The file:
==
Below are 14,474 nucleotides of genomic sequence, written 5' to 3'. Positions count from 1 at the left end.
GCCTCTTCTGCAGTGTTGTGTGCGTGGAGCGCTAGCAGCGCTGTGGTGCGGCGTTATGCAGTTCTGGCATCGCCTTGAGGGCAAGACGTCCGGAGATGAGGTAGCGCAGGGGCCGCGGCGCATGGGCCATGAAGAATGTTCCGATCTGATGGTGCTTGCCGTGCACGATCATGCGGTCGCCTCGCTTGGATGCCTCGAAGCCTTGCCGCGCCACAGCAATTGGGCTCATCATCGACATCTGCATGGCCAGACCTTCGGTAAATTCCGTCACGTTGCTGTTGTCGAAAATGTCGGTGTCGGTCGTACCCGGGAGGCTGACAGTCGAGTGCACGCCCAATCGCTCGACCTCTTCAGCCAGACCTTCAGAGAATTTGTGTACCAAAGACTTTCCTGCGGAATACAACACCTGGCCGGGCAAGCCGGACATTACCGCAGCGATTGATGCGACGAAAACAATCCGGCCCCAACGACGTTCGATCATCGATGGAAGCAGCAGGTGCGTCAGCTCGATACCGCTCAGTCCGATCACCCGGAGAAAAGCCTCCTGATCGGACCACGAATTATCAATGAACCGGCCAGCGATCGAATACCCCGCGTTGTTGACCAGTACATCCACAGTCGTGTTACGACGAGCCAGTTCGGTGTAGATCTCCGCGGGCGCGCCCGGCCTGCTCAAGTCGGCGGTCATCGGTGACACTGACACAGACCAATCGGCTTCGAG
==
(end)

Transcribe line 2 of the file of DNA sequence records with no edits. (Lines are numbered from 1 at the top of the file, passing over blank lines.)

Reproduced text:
GCCTCTTCTGCAGTGTTGTGTGCGTGGAGCGCTAGCAGCGCTGTGGTGCGGCGTTATGCAGTTCTGGCATCGCCTTGAGGGCAAGACGTCCGGAGATGAGGTAGCGCAGGGGCCGCGGCGCATGGGCCATGAAGAATGTTCCGATCTGATGGTGCTTGCCGTGCACGATCATGCGGTCGCCTCGCTTGGATGCCTCGAAGCCTTGCCGCGCCACAGCAATTGGGCTCATCATCGACATCTGCATGGCCAGACCTTCGGTAAATTCCGTCACGTTGCTGTTGTCGAAAATGTCGGTGTCGGTCGTACCCGGGAGGCTGACAGTCGAGTGCACGCCCAATCGCTCGACCTCTTCAGCCAGACCTTCAGAGAATTTGTGTACCAAAGACTTTCCTGCGGAATACAACACCTGGCCGGGCAAGCCGGACATTACCGCAGCGATTGATGCGACGAAAACAATCCGGCCCCAACGACGTTCGATCATCGATGGAAGCAGCAGGTGCGTCAGCTCGATACCGCTCAGTCCGATCACCCGGAGAAAAGCCTCCTGATCGGACCACGAATTATCAATGAACCGGCCAGCGATCGAATACCCCGCGTTGTTGACCAGTACATCCACAGTCGTGTTACGACGAGCCAGTTCGGTGTAGATCTCCGCGGGCGCGCCCGGCCTGCTCAAGTCGGCGGTCATCGGTGACACTGACACAGACCAATCGGCTTCGAG